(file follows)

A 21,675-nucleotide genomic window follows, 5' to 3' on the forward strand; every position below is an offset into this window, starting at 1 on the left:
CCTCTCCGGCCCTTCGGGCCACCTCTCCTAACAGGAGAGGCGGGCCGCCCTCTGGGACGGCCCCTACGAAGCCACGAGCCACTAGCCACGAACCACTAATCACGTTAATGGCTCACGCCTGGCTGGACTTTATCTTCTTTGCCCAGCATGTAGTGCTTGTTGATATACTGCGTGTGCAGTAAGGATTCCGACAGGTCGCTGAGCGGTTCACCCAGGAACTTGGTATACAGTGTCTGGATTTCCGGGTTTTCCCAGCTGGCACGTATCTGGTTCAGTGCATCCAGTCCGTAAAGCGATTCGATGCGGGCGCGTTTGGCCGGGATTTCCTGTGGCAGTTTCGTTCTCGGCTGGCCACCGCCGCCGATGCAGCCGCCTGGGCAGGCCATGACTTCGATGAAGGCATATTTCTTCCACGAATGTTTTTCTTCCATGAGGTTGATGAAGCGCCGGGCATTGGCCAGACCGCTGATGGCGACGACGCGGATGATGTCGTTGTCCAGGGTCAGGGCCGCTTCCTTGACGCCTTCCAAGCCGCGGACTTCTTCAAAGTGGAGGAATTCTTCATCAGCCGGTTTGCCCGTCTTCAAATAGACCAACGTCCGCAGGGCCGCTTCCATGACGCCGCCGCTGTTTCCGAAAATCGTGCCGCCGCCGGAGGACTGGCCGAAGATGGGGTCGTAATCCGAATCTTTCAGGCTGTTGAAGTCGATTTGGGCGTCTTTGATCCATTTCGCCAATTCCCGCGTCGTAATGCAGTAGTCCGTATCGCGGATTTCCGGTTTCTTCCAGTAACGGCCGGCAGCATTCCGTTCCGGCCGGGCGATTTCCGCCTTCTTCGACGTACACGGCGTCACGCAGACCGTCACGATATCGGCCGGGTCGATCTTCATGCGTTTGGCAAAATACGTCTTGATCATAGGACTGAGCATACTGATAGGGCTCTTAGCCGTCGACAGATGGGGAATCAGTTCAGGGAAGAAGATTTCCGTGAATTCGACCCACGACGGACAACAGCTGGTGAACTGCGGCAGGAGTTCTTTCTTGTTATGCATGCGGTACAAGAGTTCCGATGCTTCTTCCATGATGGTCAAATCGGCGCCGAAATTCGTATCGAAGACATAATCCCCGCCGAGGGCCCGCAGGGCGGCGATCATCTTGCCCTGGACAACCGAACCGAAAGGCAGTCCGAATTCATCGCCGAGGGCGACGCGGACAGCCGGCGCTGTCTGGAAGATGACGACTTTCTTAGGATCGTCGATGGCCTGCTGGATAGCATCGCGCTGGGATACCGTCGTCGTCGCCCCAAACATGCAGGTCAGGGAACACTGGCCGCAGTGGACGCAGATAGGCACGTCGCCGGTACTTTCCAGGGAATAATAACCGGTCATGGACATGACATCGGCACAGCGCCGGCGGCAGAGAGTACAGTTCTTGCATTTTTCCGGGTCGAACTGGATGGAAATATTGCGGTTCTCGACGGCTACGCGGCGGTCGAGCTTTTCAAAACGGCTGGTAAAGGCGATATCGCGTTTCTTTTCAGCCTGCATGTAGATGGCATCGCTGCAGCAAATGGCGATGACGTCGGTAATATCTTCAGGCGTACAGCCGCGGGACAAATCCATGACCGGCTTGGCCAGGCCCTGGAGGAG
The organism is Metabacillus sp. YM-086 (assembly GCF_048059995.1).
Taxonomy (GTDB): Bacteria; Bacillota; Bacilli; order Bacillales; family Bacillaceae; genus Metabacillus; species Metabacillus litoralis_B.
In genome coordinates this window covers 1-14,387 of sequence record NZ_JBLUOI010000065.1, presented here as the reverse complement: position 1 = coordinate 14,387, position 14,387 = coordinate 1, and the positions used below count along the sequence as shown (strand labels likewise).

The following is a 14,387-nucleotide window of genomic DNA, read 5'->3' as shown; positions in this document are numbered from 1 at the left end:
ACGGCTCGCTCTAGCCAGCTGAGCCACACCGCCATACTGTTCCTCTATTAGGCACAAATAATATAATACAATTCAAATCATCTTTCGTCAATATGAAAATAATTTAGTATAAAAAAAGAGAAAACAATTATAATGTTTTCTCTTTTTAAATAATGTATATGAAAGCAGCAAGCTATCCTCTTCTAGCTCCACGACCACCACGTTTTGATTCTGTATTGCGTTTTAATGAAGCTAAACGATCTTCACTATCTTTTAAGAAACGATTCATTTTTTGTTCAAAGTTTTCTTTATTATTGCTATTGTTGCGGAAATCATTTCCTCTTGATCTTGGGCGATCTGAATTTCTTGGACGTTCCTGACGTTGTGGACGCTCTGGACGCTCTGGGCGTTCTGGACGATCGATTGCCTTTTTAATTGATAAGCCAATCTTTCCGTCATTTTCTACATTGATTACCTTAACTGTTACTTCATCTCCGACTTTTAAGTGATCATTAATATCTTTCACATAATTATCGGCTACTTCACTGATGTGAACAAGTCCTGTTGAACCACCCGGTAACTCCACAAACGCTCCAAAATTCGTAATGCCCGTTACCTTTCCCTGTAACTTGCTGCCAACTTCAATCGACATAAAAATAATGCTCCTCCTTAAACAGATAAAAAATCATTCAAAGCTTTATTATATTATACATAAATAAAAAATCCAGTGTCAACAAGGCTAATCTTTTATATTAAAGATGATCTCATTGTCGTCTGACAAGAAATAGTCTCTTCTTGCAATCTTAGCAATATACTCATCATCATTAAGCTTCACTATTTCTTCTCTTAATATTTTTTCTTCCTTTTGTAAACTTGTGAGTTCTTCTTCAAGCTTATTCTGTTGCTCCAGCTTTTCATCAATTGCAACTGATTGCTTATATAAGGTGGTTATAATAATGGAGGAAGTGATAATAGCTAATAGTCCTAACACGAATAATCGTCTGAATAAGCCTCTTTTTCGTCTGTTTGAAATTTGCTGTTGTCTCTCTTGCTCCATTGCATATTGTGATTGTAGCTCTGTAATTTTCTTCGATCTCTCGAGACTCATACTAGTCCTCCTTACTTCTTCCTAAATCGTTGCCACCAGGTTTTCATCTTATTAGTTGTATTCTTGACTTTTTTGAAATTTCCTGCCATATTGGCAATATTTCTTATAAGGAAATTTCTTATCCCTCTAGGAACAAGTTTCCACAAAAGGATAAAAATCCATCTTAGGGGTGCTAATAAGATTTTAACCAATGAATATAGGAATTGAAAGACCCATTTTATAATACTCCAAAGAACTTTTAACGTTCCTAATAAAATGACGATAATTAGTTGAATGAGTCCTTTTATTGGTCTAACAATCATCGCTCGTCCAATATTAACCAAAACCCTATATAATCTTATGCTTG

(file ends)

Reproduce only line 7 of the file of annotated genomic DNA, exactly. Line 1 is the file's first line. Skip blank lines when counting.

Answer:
ACGGCTCGCTCTAGCCAGCTGAGCCACACCGCCATACTGTTCCTCTATTAGGCACAAATAATATAATACAATTCAAATCATCTTTCGTCAATATGAAAATAATTTAGTATAAAAAAAGAGAAAACAATTATAATGTTTTCTCTTTTTAAATAATGTATATGAAAGCAGCAAGCTATCCTCTTCTAGCTCCACGACCACCACGTTTTGATTCTGTATTGCGTTTTAATGAAGCTAAACGATCTTCACTATCTTTTAAGAAACGATTCATTTTTTGTTCAAAGTTTTCTTTATTATTGCTATTGTTGCGGAAATCATTTCCTCTTGATCTTGGGCGATCTGAATTTCTTGGACGTTCCTGACGTTGTGGACGCTCTGGACGCTCTGGGCGTTCTGGACGATCGATTGCCTTTTTAATTGATAAGCCAATCTTTCCGTCATTTTCTACATTGATTACCTTAACTGTTACTTCATCTCCGACTTTTAAGTGATCATTAATATCTTTCACATAATTATCGGCTACTTCACTGATGTGAACAAGTCCTGTTGAACCACCCGGTAACTCCACAAACGCTCCAAAATTCGTAATGCCCGTTACCTTTCCCTGTAACTTGCTGCCAACTTCAATCGACATAAAAATAATGCTCCTCCTTAAACAGATAAAAAATCATTCAAAGCTTTATTATATTATACATAAATAAAAAATCCAGTGTCAACAAGGCTAATCTTTTATATTAAAGATGATCTCATTGTCGTCTGACAAGAAATAGTCTCTTCTTGCAATCTTAGCAATATACTCATCATCATTAAGCTTCACTATTTCTTCTCTTAATATTTTTTCTTCCTTTTGTAAACTTGTGAGTTCTTCTTCAAGCTTATTCTGTTGCTCCAGCTTTTCATCAATTGCAACTGATTGCTTATATAAGGTGGTTATAATAATGGAGGAAGTGATAATAGCTAATAGTCCTAACACGAATAATCGTCTGAATAAGCCTCTTTTTCGTCTGTTTGAAATTTGCTGTTGTCTCTCTTGCTCCATTGCATATTGTGATTGTAGCTCTGTAATTTTCTTCGATCTCTCGAGACTCATACTAGTCCTCCTTACTTCTTCCTAAATCGTTGCCACCAGGTTTTCATCTTATTAGTTGTATTCTTGACTTTTTTGAAATTTCCTGCCATATTGGCAATATTTCTTATAAGGAAATTTCTTATCCCTCTAGGAACAAGTTTCCACAAAAGGATAAAAATCCATCTTAGGGGTGCTAATAAGATTTTAACCAATGAATATAGGAATTGAAAGACCCATTTTATAATACTCCAAAGAACTTTTAACGTTCCTAATAAAATGACGATAATTAGTTGAATGAGTCCTTTTATTGGTCTAACAATCATCGCTCGTCCAATATTAACCAAAACCCTATATAATCTTATGCTTG